We're not always asking for triple-A excitement in portable games. Sometimes, something to blissfully slaughter a few hours of our time is just what the doctor ordered. Legend of Heroes isn't going to win any awards or start any revolutions, but it's arguably the best traditional RPG on PlayStation Portable so far.
In almost every respect, Legend of Heroes goes a step above the norm to separate itself from mediocrity. Its story features several points on the RPG plot checklist -- orphaned kids with secret abilities, powerful cults after them, etc. -- but flows at a nice pace. Avin searches for his lost sister, making plenty of both friends and enemies along his quest. He's a likeable main character, and each of his allies adds something new to the mix.
Legend of Heroes' combat alludes to the old Lunar games, in that characters move around a battlefield while taking shots at one another. You have a good deal of choices during fights: use your default attack, cast any number of spells or execute special skills, or just slink into the corner to avoid conflict. Each successful strike builds a power meter, which when full can unleash a deadly attack. Overall, combat in Legend of Heroes is satisfying enough to hold your attention, and is a nice complement to the decent storytelling.
When not hacking down vile monsters with extreme prejudice, there's still plenty to do. Towns are designed with depth and variety, while still being as easy to navigate as in classic role-playing games. NPCs, enemies, and interactive objects all have handy-dandy icons about them to give you information right off the bat. Baddies will tell you how confident they're feeling against you, and important people will be easy to pick out -- which is good, as the population in Legend of Heroes is relatively high. Keeping a pet adds a comforting element, as you praise the little guy for fetching you items or feed him food.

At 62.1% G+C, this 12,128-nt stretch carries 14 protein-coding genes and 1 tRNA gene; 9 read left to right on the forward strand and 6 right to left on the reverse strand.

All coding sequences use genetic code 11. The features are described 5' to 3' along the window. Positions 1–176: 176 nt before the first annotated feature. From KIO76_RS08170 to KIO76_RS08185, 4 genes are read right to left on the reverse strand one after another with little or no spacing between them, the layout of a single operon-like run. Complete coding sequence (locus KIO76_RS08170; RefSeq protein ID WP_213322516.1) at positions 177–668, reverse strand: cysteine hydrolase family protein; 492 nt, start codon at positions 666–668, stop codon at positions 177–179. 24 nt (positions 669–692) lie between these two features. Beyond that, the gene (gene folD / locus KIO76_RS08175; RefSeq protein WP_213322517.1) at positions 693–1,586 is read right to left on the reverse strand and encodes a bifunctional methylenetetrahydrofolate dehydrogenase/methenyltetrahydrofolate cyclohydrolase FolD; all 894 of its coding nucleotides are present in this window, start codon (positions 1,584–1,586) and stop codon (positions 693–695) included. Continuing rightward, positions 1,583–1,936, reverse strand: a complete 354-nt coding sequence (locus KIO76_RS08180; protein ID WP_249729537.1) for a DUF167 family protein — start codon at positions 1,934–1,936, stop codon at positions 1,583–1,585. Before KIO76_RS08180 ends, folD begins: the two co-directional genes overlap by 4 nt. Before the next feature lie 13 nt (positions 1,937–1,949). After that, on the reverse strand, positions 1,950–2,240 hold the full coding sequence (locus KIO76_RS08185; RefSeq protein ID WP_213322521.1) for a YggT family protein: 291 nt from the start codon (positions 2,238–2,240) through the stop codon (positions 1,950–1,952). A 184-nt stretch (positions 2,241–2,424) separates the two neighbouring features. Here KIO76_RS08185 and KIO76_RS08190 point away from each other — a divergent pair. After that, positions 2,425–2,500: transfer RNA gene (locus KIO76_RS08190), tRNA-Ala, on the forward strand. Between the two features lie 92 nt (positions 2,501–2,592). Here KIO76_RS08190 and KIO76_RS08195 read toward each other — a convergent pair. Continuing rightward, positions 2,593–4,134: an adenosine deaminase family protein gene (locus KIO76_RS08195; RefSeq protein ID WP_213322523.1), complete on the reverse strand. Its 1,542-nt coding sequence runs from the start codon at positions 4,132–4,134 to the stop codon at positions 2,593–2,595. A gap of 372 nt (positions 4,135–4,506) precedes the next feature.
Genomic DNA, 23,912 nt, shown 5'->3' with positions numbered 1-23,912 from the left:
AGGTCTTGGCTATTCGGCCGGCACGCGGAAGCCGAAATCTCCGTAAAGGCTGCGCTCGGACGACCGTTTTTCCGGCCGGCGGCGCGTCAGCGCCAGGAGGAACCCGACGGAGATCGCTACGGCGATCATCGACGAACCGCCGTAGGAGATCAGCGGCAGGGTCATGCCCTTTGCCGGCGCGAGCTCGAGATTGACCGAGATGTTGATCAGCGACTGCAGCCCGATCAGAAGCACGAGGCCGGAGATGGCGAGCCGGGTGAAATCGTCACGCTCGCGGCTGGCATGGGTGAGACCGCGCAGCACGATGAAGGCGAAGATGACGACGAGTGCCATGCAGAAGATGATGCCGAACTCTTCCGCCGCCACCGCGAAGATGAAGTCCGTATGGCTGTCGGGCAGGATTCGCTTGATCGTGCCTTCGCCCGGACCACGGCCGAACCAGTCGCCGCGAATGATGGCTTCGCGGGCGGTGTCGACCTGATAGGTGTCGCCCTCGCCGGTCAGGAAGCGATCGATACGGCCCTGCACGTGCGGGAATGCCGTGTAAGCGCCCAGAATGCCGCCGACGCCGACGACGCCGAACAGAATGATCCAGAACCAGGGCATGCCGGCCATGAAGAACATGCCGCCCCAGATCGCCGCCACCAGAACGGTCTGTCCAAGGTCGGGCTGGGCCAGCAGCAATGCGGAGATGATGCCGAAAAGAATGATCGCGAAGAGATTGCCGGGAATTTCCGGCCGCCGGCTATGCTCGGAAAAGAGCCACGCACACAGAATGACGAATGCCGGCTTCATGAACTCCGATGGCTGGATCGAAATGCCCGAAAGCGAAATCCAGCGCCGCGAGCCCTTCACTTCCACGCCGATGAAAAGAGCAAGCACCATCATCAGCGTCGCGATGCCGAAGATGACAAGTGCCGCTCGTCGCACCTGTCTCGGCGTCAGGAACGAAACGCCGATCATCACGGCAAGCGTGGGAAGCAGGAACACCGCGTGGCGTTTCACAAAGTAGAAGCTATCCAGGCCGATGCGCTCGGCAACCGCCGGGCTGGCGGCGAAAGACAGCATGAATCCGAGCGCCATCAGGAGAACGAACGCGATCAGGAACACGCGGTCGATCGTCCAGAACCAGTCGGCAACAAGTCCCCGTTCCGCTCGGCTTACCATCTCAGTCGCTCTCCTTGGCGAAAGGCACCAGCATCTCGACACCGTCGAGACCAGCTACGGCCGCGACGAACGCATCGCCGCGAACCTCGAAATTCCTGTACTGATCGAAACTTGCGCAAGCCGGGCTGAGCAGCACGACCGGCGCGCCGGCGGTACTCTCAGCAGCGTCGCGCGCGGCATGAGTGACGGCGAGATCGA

In the graphics department, the game again shows that it's trying to exceed normal expectations. The influence of old-school RPGs is apparent, but eye candy is liberally splashed about the world. Waves ripple in the water and majestic mountains tower over their surroundings. Lighting effects such as sun glare are especially appreciated, and the developers didn't skimp on character animations. The portraits during dialogue are nice and big, too. You won't see your PSP sweat from overexertion, but Legend of Heroes is still darn pretty to look at. Its music, on the other hand, is more cookie-cutter, and won't be anything you'll catch yourself humming later.
Final Fantasy this isn't, but Legend of Heroes: A Tear of Vermillion is far from a shabby RPG. There's nothing about it that will annoy you, and it's a solid quest throughout. It compares favorably to Popolocrois and Kingdom of Paradise, though it's conceivable that those two games will have just as many supporters. Consider Legend of Heroes a satisfying snack that will tide you over until a must-have PSP RPG main course is served.